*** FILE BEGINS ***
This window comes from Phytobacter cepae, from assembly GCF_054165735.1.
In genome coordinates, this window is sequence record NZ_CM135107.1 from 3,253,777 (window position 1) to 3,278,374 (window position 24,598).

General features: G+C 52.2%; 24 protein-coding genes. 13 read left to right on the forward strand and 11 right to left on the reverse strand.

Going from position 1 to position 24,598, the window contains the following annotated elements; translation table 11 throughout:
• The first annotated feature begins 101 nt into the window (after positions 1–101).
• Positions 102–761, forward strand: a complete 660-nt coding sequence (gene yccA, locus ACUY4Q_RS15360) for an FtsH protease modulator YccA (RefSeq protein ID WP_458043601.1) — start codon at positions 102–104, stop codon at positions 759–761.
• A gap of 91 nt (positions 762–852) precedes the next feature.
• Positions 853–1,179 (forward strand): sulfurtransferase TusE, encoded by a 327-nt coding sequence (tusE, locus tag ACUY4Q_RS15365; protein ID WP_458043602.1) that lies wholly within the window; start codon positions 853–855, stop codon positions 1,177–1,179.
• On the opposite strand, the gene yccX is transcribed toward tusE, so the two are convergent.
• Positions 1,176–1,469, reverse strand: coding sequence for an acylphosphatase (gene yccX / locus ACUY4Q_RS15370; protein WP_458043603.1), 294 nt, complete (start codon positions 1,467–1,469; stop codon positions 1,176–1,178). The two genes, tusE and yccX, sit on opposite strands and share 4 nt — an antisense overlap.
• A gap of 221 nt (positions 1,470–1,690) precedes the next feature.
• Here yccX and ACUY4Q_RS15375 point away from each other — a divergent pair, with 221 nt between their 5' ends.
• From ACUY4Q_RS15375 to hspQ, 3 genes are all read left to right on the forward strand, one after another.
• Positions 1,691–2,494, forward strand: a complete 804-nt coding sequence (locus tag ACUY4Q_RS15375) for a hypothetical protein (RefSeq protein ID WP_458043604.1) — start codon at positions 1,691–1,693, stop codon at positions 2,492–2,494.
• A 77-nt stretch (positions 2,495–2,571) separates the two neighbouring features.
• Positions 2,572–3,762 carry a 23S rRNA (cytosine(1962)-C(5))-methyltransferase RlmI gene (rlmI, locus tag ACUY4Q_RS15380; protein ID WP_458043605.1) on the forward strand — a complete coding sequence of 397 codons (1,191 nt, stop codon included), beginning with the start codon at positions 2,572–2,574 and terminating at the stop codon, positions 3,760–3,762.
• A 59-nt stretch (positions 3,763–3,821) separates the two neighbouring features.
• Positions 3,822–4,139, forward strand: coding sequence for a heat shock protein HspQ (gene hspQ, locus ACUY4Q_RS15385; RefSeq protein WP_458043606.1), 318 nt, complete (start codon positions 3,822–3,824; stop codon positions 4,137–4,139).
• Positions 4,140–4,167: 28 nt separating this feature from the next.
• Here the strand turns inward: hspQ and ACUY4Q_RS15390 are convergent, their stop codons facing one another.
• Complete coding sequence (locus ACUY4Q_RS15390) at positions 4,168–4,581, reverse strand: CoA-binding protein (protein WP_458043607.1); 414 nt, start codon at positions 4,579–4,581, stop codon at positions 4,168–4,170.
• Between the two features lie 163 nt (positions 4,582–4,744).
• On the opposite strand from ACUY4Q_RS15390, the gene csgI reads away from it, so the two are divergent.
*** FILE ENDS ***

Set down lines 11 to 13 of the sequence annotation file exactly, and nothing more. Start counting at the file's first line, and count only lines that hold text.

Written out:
• A gap of 221 nt (positions 1,470–1,690) precedes the next feature.
• Here yccX and ACUY4Q_RS15375 point away from each other — a divergent pair, with 221 nt between their 5' ends.
• From ACUY4Q_RS15375 to hspQ, 3 genes are all read left to right on the forward strand, one after another.